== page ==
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Vans Executive Outlines Plans for Brand Revival

VF Corp., reporting The North Face revenue rose 24 percent to $800 million while Vans revenue was flat at $1 billion, sees a significant opportunity to revive the latter’s sales and position in the market.

In a Nutshell: Kevin Bailey said it was “good to be back in my old chair at Vans, a brand I first joined in 2002 as the head of retail and from 2009 to 2016, [and] served as brand president, architecting the growth from $800 million to $2.3 billion.”

Bailey, who rejoined Vans as global brand president just two months ago, outlined where the skate shoe label is underperforming and how it can improve.

“We distorted our focus to our Progression footwear and apparel, which led to strong double-digit growth in those areas in fiscal ‘22. But we underestimated the level of balance needed to maintain appropriate growth in our Classics business, which represents approximately two-thirds of our global footwear business,” he told Wall street analysts Thursday. “We have an opportunity with our five classic icons to optimize the consumer trends and plan to use style adaptations to extend the trends.”

Plus, Bailey said Vans has lost some of its historic brand heat.

“Vans has enjoyed outsized brand heat in its history that we have not emerged from the pandemic with as much velocity as expected and have lost some momentum,” he said, pointing to several factors behind the underperformance. “Our top-tier limited distribution footwear, which you may know as Vans Vault, has previously met the needs of influential footwear trend accounts in the past. As Vans has grown, our approach to this aspirational product and channel needed to evolve more quickly.”

Competition for attention-grabbing collaborations is also growing and proving to be a challenge, he said. “We have an opportunity to better segment our top-tier product from other products in our line to drive more energy with influence our consumers and provide geographic relevance across our three regions, a critical component to build brand heat locally,” he added.

China’s lockdowns are also causing problems. “China and the ongoing challenges of COVID [have] slowed a major opportunity for the brand,” Bailey said, noting that local regulations, travel restrictions and consumer concerns drove “declining online and off-line traffic.”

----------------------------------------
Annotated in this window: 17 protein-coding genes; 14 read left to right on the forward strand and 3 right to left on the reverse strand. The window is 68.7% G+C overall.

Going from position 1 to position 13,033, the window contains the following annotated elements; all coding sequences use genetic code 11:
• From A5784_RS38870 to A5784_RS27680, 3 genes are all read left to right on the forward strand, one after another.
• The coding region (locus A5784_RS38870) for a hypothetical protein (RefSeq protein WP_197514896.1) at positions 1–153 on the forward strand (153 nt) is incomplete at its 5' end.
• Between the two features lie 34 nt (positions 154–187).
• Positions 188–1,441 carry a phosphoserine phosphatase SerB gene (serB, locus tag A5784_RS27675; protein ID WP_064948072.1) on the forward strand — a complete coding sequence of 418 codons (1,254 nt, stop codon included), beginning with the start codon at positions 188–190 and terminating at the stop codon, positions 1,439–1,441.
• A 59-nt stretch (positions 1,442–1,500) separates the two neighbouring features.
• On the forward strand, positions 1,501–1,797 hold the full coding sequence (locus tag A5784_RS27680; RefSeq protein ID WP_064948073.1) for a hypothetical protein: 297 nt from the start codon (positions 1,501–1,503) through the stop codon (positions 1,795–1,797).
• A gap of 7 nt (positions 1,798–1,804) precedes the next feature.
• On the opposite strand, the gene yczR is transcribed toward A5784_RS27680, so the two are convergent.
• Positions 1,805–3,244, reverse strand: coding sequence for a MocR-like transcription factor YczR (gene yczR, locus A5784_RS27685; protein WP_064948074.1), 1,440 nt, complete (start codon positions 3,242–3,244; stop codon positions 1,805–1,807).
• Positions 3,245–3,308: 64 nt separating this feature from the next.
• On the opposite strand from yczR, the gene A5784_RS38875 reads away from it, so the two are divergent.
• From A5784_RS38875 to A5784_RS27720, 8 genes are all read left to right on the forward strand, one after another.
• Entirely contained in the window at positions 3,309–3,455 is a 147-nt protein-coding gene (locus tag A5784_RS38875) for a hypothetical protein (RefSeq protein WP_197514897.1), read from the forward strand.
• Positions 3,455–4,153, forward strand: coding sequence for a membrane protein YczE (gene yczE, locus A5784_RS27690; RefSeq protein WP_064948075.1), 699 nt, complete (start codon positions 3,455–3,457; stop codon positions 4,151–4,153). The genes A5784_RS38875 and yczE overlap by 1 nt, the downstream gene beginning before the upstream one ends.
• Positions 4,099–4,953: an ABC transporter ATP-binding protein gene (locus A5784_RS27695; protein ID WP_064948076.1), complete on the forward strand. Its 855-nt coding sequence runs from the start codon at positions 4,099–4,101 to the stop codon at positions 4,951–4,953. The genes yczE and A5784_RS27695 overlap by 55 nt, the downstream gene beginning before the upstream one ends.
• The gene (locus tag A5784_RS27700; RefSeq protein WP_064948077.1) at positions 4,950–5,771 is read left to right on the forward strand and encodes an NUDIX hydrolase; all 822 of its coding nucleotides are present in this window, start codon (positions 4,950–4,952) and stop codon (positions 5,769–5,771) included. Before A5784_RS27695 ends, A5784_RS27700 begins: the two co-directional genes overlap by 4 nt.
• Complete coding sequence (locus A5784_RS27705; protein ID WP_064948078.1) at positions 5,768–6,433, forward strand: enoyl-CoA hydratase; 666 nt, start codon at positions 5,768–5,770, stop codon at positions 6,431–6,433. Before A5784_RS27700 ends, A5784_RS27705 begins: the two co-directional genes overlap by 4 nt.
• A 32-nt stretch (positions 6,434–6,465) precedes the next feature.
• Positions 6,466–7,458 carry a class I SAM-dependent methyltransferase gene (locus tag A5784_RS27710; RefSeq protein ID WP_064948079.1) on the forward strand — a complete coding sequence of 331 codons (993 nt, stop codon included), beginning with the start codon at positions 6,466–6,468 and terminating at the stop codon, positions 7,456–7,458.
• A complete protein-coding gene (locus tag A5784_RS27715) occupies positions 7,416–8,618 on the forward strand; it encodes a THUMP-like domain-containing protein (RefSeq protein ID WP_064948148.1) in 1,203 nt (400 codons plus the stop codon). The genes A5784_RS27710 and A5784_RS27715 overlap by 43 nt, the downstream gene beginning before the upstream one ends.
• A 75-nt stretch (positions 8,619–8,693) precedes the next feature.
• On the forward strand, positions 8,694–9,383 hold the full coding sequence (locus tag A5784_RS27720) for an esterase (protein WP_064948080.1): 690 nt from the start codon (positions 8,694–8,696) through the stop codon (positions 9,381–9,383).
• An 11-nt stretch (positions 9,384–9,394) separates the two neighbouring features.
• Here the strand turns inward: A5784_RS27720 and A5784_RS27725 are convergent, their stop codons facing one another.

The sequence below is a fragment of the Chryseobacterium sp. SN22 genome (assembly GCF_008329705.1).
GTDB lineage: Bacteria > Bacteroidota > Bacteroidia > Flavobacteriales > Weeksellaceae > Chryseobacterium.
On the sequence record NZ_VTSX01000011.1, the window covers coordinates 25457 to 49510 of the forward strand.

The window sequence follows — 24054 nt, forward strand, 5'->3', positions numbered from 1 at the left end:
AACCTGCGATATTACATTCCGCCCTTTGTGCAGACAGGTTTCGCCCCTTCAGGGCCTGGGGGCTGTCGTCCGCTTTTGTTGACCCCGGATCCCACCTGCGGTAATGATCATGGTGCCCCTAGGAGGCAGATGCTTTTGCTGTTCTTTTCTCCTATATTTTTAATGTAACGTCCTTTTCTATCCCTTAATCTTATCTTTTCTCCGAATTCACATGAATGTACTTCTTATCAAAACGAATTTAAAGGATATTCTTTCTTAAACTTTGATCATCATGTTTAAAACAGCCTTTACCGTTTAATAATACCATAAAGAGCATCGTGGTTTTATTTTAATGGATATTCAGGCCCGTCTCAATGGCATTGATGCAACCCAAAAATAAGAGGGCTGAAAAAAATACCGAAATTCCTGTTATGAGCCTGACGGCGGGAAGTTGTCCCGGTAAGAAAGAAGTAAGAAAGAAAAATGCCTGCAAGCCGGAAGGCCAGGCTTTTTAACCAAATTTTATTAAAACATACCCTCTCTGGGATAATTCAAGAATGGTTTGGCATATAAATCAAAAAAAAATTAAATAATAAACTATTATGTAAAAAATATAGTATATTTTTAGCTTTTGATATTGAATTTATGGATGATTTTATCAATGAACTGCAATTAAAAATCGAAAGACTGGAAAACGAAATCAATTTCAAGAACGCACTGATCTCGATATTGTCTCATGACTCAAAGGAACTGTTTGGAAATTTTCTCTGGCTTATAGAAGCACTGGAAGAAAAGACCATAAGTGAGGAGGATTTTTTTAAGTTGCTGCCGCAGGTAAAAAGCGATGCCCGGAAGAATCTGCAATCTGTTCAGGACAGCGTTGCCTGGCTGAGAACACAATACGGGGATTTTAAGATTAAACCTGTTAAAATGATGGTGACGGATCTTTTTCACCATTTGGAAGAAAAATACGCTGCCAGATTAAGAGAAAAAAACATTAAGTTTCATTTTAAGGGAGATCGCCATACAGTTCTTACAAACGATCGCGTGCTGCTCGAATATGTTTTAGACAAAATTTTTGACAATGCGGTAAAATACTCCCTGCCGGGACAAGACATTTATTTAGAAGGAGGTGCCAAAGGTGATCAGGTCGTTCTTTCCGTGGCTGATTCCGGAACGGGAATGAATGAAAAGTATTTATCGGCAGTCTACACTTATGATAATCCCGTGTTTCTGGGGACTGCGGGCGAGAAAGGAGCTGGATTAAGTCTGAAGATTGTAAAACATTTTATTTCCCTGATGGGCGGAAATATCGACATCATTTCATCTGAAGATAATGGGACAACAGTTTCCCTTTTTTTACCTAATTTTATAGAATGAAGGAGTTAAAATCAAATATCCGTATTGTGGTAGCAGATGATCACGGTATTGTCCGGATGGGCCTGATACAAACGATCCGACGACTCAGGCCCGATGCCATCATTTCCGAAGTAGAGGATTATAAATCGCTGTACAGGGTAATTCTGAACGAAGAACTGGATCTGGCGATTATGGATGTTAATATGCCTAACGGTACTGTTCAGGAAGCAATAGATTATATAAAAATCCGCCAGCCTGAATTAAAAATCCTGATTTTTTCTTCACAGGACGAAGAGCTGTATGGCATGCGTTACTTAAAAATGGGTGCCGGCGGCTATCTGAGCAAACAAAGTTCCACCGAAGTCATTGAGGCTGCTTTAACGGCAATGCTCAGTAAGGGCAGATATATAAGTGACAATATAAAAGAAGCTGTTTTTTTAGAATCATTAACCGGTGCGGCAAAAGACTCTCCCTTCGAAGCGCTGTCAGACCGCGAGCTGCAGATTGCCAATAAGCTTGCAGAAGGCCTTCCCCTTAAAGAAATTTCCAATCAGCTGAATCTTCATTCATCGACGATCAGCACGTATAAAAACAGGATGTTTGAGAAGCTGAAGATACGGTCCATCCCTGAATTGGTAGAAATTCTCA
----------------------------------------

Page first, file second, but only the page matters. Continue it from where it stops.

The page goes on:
Bailey added that Vans’ top-tier distribution needs a more focused strategic approach and that the brand will look to accelerate “go-to-market” avenues and engage consumers in the metaverse and Roblox in the year ahead.

VF CEO Steve Rendle said supply-chain disruption had the biggest impact on Supreme.

“This has been a year of really significant learning for both Supreme and our VF supply chain,” he told Wall Street analysts on a conference call. “And understanding the Supreme model, every week, this brand puts a new assortment in front of its consumer. And if that flow is interrupted and they have to rebalance and reset, they start to get on to their – on to the heel of their foot versus the toe.”

Well-documented congestion led to Supreme starting “the year with 30 percent less inventory on the fall season than we do historically,” Rendle said. “So, we started from a position of a little bit less strength than they are used to, and they reacted the best they could. I think as you look forward, what’s exciting for us is as we have gained a deeper understanding, we know where we can help to support. But I think the Supreme team also is understanding the needs that they have.”

Hiring Denim Tears founder Tremaine Emory as Supreme’s creative director will “further elevate both the product and the experience of the brand,” Rendle said. “This is a talented individual that has a deep understanding of this consumer and this particular channel.”

VF Corp.’s fourth quarter and fiscal year 2022 financial results also provided an outlook for fiscal 2023 that included total revenue to increase at least 7 percent.